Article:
Thursday, September 27, 2012

Common Mistakes Theme #3 - Learning to Say "No"

We're now on our last theme for common mistakes that happen with small businesses - or at least, the mistakes that have been common to my small business. This last one is probably the hardest, and I know a lot of you deal with difficulty in saying "no". I'm no pro now, but I'm much better, and here are some of my experiences.


Theme #3 - Learn to Say "No" When it Comes to Doing Favors

I could go on and on about the lessons I've learned from this theme (maybe another blog post someday). When I first started my business I was happy to get whatever experience and project I could. However, as my business grew, I found myself needing to value both my work and my time. I could no longer bend over backwards for people in ways that cost me significantly more than I was charging them. While I don't want to give a specific example for this one, I can tell you generally how this goes:

An old friend from highschool/work/town contacts me and asks for invitations/announcements/cards but really doesn't want to spend a lot of money. They ask what I would be able to do for them, and I basically agree to give them whatever they wanted for such a small amount of money that I knew I really would be losing money. But maybe I'd get a referral, so I convinced myself it was worth it. Then the old friend/coworker/dog-walker would want to make ten thousand design changes, and what about matching envelopes, or skinny labels, or textured-shimmery paper? And, oh, they needed them within two days. You get the picture. I know we all want to help out our old friends and acquaintances, but unfortunately undervaluing your worth as a designer is just not a good business practice.

Lessons Learned:
  • Don't undervalue your work
  • Offer a flat percentage as a "friends and family" discount off of regular, full priced items
  • Not everybody is your "friend or family"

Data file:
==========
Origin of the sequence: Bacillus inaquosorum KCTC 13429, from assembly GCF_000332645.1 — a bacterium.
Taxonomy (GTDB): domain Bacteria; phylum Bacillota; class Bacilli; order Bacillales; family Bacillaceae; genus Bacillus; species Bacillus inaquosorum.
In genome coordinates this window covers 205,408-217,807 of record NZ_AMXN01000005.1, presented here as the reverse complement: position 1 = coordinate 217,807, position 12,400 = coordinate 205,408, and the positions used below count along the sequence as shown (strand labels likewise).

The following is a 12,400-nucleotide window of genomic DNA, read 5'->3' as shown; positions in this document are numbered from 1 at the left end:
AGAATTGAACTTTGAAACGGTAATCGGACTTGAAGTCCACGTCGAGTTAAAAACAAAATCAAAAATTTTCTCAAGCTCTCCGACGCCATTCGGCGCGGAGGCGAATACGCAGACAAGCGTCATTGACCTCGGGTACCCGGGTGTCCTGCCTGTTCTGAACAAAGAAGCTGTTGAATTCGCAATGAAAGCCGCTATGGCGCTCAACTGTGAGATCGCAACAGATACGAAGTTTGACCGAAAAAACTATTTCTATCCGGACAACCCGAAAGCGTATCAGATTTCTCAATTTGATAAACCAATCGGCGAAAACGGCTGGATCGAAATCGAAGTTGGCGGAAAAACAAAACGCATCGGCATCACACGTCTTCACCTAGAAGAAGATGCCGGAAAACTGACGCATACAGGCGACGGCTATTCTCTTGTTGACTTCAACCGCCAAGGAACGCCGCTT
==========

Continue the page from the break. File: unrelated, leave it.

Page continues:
• Unless I sit next to you at Christmas Dinner, I am going to charge you regular pricing for any super-fabulous-totally-custom design
  • Learn the word "no" and use it when you need to
  • Have a contract that outlines your services and exactly what you'll be delivering (I am working on mine right now!)



So there you have it - the three main themes of which I've learned most of my small business lessons. My main themes were Theme #1 - Rushing Isn't Always Good; Theme #2 - Test Things Out and Theme #3 - Learning to Say No. Like I said in the introductory post, I'm not highlighting mistakes I've made in a way to put myself, or anybody else down. I'm actually doing it for the opposite reason - hopefully you'll be able to learn from these mistakes, or maybe they seem familiar already and you have your own ways for dealing with them.

The point of this mini-series is to show that mistakes happen, we learn from them and hone our business practices so that the same mistakes don't continue to happen. I'd love to hear your input on if this mini series has been helpful, and if you have any experiences you'd like to add.

2 comments:

  1. This is the hardest one for me! It has taken me a couple of years practicing the word "no" to actually use it!

    ReplyDelete
  2. I enjoyed reading your article :) PLease continue publishing helpful topics like this. Regards, from alwaysopencommerce.com.

    I think this article will fully complement your article.

    ReplyDelete

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